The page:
theguardian.com Thursday 26 June 2014
Martin Chulov in Baghdad, and Fazel Hawramy in Irbil
As Iraq's government teeters before Isis insurgents, the Kurds now control the oil hub of Kirkuk – and have national ambitions
|Tensions are high in Kirkuk after control of the historic Iraqi city was taken over by the Kurds after the Iraqi army abandoned its positions. Photograph: Spencer Platt/Getty Images|
Iraqis in Baghdad and the country's south are already calling the events of the past two weeks "the catastrophe". Not so inhabitants of the would-be Iraqi Kurdish capital of Irbil, where joy is unrestrained and a long-held sense of destiny is ever closer to being realised.
As the central government teeters under the insurgent onslaught, the fate of Irbil appears more assured than ever. Kurdish politicians, in the past not shy to criticise Arab Iraqi leaders, but coy about their national ambitions, are now openly touting "a new reality".
To Kurdish officials and locals alike, a tectonic shift in the balance of power between Iraq's two power bases, and peoples, has taken place. And Kirkuk, the bitterly contested oil hub, is at the epicentre.
Safeen Dizayee, Kurdish regional government (KRG) spokesman, was at pains on Wednesday to highlight the region's resources. "In the governorates under KRG administration, vast quantities of natural resources have been discovered over the last few years – estimates point to more than 45bn barrels of oil and significant quantities of natural gas.
The Kurdistan region has already landed on the global energy map. Regarding the so-called disputed territories, Peshmerga forces have entered these areas after the Iraqi army abandoned their positions. The KRG had and still has an obligation to protect civilians in these areas and to ensure that army bases, cities, and land areas do not fall into the hands of terrorists.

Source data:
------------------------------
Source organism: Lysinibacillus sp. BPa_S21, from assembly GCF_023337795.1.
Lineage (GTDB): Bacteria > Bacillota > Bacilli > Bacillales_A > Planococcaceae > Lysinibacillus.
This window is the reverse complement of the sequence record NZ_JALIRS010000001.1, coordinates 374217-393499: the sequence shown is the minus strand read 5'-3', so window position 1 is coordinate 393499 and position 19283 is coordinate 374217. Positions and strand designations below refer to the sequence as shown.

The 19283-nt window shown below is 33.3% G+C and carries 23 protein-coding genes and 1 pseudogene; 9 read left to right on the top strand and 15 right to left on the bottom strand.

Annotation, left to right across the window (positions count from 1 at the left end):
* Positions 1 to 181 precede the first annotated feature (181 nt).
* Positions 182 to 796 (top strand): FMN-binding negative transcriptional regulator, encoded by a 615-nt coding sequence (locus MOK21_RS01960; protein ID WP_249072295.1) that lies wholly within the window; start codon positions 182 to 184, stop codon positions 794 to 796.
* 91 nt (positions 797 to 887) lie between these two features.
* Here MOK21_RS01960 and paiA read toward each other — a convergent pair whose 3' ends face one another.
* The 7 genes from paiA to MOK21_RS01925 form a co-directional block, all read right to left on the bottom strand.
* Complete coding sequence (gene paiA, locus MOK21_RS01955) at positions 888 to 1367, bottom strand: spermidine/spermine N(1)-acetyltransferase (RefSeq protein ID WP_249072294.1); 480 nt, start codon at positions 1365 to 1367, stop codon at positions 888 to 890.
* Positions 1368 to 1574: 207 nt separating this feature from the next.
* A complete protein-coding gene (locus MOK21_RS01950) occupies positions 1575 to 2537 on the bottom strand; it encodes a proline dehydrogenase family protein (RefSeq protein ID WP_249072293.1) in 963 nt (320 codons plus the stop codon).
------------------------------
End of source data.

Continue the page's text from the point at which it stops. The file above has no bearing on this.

Aref Maroof, 52, a Kirkuk school inspector, said: "I think 85-90% of Kurds want independence. Kurdistan has two options; one is to declare independence without 'separated territories' [disputed territories] in which case it will fail, or to declare independence by including the 'separated territories' in which case the Kurds will face a war with [Nouri al-]Maliki.
"It is in the interest of Kurds (to do so) if the central government and its army is weak. (But) If the KRG assists Iraq ... to rebuild their army, it is like committing suicide."
In Baghdad, a sense of gloom pervades many in government who see little chance of shifting the Kurds from Kirkuk, or even defending their interests while an insurgency and political crisis rages.
"They are getting what they want," said one minister. "While Baghdad burns, and while we all sit back and watch the fire."
Jeremiah predicted the cities of Babylon would burn, the reconstructionists would abandon the land, and then war would break out between the Chaldeans -- the Arab Iraqis -- and the Medes -- the modern-day Kurds. "While Baghdad burns." That may happen most literally. Once it does, the One who has tried to "heal" Babylon will announce he is abandoning her, leaving her to her judgment. Then comes the war, defeat and plunder at the hands of the "kings of the Medes" -- the Kurds. Then a catastrophic flood, drought, and eventual "perpetual desolation."
It is a judgment from God. Flee from the midst of Babylon, so as to escape the coming calamity.